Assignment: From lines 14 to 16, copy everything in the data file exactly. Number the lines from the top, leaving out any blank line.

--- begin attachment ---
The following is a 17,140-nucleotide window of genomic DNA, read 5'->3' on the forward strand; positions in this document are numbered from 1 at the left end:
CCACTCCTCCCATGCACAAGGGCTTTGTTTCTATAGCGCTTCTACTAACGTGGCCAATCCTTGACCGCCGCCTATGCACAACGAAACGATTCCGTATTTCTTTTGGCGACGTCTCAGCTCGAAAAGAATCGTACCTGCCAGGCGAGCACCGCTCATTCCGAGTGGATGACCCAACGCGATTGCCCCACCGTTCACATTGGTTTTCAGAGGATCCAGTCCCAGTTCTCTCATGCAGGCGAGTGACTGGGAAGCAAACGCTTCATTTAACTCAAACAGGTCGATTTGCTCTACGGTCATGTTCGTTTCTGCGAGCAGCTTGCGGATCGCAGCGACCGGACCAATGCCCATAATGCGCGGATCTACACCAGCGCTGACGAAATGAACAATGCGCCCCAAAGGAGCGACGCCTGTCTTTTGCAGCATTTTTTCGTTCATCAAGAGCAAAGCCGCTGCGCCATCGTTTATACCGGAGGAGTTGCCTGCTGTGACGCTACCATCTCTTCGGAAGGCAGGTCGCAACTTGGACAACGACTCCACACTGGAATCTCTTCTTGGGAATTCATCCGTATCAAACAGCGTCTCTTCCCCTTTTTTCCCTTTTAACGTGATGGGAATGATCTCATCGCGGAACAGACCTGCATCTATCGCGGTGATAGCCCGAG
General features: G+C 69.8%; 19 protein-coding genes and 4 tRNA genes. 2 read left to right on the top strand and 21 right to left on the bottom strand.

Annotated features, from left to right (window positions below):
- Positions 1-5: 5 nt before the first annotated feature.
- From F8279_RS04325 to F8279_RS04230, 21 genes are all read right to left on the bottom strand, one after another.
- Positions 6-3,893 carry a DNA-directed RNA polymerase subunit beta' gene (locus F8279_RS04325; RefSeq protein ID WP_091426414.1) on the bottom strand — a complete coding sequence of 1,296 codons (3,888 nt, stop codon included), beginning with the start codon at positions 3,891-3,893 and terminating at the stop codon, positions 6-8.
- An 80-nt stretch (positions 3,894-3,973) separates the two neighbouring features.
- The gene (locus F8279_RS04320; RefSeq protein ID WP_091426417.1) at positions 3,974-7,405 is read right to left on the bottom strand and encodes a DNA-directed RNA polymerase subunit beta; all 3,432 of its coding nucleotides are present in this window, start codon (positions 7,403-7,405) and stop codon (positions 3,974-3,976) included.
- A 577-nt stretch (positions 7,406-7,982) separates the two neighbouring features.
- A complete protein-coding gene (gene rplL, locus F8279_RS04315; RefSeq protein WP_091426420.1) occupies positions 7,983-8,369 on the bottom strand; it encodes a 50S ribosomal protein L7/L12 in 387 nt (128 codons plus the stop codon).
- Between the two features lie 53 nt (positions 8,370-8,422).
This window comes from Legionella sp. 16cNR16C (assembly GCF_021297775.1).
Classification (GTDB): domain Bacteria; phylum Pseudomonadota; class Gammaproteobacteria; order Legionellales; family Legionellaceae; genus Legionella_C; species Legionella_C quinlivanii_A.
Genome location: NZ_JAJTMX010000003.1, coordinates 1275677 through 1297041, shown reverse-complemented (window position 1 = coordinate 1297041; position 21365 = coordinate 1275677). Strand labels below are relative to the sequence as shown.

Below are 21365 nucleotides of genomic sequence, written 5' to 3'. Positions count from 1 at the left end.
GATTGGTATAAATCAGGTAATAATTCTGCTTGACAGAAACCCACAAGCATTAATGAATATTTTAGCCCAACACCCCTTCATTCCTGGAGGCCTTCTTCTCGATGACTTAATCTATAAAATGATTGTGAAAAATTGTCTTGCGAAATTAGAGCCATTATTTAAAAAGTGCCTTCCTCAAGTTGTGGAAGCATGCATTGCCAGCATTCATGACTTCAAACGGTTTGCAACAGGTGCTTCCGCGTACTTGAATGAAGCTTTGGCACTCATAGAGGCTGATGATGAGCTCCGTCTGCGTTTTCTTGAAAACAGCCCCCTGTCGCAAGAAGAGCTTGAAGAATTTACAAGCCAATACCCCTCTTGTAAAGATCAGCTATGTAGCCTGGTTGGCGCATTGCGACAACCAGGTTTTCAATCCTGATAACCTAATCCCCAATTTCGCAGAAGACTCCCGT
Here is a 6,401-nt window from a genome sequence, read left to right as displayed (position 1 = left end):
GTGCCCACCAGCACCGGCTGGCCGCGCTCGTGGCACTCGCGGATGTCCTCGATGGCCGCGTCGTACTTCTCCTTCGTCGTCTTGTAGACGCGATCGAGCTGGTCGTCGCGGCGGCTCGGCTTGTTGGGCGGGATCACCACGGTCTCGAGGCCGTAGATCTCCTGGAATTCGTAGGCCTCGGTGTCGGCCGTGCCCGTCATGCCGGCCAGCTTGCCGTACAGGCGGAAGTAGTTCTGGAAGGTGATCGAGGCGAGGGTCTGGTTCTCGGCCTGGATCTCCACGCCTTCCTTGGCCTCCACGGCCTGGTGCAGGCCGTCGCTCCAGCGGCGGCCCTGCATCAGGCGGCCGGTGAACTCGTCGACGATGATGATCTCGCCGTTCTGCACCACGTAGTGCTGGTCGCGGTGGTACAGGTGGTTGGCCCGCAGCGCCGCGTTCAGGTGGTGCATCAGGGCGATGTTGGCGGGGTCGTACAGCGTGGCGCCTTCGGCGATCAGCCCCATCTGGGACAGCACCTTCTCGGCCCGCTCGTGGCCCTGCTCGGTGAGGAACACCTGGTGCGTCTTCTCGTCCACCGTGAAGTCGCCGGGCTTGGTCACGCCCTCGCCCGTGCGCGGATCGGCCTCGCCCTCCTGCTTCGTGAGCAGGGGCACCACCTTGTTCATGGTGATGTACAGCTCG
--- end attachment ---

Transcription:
Classification (GTDB): domain Bacteria; phylum Pseudomonadota; class Gammaproteobacteria; order Legionellales; family Legionellaceae; genus Legionella_C; species Legionella_C quinlivanii_A.
Genome location: NZ_JAJTMX010000003.1, coordinates 1275677 through 1297041, shown reverse-complemented (window position 1 = coordinate 1297041; position 21365 = coordinate 1275677). Strand labels below are relative to the sequence as shown.

Below are 21365 nucleotides of genomic sequence, written 5' to 3'. Positions count from 1 at the left end.